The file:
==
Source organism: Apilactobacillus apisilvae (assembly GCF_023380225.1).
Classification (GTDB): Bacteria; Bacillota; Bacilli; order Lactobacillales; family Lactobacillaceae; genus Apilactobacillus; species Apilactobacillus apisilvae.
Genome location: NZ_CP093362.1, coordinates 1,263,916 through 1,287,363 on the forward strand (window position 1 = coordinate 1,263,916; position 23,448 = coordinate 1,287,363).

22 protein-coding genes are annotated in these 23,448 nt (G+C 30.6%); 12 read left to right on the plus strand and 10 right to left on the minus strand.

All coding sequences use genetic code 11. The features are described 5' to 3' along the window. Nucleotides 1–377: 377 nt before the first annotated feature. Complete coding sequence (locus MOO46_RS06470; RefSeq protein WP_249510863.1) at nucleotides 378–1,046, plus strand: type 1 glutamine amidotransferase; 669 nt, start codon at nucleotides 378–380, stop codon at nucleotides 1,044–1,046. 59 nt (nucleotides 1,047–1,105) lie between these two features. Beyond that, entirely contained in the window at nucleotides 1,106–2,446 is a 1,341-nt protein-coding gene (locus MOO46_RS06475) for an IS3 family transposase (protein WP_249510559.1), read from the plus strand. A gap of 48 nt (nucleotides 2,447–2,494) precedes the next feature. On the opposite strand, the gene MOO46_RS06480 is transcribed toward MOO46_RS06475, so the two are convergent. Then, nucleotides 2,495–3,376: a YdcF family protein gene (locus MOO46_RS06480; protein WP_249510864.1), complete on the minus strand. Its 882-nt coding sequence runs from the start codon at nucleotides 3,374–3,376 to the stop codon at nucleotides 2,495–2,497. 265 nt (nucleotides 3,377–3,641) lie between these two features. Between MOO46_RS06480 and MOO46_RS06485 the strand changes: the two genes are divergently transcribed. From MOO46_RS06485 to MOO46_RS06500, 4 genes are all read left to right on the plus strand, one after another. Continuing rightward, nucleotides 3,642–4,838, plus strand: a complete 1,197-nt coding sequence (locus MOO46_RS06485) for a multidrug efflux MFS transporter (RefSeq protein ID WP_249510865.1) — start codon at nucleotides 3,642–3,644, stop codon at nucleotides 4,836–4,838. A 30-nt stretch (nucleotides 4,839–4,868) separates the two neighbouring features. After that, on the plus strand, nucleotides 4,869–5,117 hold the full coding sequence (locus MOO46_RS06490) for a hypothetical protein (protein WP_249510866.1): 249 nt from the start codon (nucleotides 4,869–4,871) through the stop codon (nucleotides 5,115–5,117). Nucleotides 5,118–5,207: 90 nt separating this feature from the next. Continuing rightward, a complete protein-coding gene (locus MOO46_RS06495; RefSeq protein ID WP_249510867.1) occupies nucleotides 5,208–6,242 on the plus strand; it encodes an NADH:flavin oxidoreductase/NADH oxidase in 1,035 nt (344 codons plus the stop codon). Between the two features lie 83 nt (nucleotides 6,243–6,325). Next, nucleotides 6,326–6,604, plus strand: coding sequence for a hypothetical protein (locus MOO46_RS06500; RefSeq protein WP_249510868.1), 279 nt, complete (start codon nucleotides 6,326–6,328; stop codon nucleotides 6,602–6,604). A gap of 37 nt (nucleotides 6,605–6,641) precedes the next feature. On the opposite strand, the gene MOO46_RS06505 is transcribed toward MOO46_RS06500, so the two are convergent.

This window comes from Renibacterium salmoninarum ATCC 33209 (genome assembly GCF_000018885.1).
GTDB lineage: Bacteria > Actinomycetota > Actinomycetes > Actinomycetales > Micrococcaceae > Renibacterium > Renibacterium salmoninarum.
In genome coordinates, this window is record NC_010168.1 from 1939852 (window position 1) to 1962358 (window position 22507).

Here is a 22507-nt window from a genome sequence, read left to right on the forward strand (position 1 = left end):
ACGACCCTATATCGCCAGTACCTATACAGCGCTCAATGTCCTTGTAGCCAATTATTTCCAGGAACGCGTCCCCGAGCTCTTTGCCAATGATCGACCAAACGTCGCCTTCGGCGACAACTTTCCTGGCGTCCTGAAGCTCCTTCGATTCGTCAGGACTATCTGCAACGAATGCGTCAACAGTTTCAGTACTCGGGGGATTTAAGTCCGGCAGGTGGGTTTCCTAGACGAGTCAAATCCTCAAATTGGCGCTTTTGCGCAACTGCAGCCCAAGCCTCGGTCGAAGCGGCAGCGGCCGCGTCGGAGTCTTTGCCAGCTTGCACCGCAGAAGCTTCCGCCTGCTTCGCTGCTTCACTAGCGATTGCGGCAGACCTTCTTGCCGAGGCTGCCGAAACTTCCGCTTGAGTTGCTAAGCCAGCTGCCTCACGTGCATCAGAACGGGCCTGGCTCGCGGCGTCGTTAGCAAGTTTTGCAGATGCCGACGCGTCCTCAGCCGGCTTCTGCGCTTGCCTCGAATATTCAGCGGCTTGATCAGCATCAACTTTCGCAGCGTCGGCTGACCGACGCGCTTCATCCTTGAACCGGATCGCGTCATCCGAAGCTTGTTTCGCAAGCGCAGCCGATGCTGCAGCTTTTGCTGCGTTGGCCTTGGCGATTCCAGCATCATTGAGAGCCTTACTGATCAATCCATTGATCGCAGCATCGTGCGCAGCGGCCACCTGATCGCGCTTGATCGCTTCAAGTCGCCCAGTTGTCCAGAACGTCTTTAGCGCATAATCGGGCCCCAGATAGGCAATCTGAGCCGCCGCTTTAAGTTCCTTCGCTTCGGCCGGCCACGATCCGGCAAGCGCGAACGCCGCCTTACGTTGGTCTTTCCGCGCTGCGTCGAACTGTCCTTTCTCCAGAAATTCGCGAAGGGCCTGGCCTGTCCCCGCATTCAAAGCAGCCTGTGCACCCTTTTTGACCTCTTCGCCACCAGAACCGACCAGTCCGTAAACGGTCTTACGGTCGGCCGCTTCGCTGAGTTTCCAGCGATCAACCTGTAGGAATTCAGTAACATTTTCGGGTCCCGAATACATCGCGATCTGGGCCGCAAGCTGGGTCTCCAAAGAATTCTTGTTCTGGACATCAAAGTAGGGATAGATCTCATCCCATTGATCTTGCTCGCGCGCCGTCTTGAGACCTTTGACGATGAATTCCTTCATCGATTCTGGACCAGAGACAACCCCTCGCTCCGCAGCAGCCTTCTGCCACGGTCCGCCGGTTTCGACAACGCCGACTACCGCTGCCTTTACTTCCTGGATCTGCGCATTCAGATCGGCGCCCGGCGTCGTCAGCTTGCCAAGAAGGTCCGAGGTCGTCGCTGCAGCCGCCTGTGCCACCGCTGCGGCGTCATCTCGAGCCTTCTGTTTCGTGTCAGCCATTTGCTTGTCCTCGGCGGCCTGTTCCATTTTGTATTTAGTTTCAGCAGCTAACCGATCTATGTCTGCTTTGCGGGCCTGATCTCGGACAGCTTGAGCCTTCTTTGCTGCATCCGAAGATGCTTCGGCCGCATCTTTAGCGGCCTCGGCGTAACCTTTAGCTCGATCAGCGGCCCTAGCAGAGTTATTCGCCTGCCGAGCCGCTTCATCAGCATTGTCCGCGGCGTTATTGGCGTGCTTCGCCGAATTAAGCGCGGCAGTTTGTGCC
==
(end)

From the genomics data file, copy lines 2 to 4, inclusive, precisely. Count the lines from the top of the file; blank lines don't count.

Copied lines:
Classification (GTDB): Bacteria; Bacillota; Bacilli; order Lactobacillales; family Lactobacillaceae; genus Apilactobacillus; species Apilactobacillus apisilvae.
Genome location: NZ_CP093362.1, coordinates 1,263,916 through 1,287,363 on the forward strand (window position 1 = coordinate 1,263,916; position 23,448 = coordinate 1,287,363).

22 protein-coding genes are annotated in these 23,448 nt (G+C 30.6%); 12 read left to right on the plus strand and 10 right to left on the minus strand.